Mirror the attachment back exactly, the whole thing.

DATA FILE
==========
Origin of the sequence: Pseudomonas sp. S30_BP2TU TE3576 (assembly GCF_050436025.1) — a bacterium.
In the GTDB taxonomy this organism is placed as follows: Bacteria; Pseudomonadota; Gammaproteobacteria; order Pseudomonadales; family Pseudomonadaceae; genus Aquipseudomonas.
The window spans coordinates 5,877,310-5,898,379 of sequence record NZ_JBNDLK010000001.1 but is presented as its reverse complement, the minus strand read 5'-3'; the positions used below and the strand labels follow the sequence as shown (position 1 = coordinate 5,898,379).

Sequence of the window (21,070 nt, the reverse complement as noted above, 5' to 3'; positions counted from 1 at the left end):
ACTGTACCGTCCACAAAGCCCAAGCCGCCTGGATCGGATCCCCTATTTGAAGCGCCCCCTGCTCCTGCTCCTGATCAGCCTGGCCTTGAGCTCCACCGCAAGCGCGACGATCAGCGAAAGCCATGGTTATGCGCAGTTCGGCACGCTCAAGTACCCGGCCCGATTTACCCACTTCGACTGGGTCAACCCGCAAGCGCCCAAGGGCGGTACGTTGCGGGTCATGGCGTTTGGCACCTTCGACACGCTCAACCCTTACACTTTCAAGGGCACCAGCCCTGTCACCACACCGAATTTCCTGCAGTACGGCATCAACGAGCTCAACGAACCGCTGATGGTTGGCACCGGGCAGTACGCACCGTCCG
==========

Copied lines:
Origin of the sequence: Pseudomonas sp. S30_BP2TU TE3576 (assembly GCF_050436025.1) — a bacterium.
In the GTDB taxonomy this organism is placed as follows: Bacteria; Pseudomonadota; Gammaproteobacteria; order Pseudomonadales; family Pseudomonadaceae; genus Aquipseudomonas.
The window spans coordinates 5,877,310-5,898,379 of sequence record NZ_JBNDLK010000001.1 but is presented as its reverse complement, the minus strand read 5'-3'; the positions used below and the strand labels follow the sequence as shown (position 1 = coordinate 5,898,379).

Sequence of the window (21,070 nt, the reverse complement as noted above, 5' to 3'; positions counted from 1 at the left end):
ACTGTACCGTCCACAAAGCCCAAGCCGCCTGGATCGGATCCCCTATTTGAAGCGCCCCCTGCTCCTGCTCCTGATCAGCCTGGCCTTGAGCTCCACCGCAAGCGCGACGATCAGCGAAAGCCATGGTTATGCGCAGTTCGGCACGCTCAAGTACCCGGCCCGATTTACCCACTTCGACTGGGTCAACCCGCAAGCGCCCAAGGGCGGTACGTTGCGGGTCATGGCGTTTGGCACCTTCGACACGCTCAACCCTTACACTTTCAAGGGCACCAGCCCTGTCACCACACCGAATTTCCTGCAGTACGGCATCAACGAGCTCAACGAACCGCTGATGGTTGGCACCGGGCAGTACGCACCGTCCG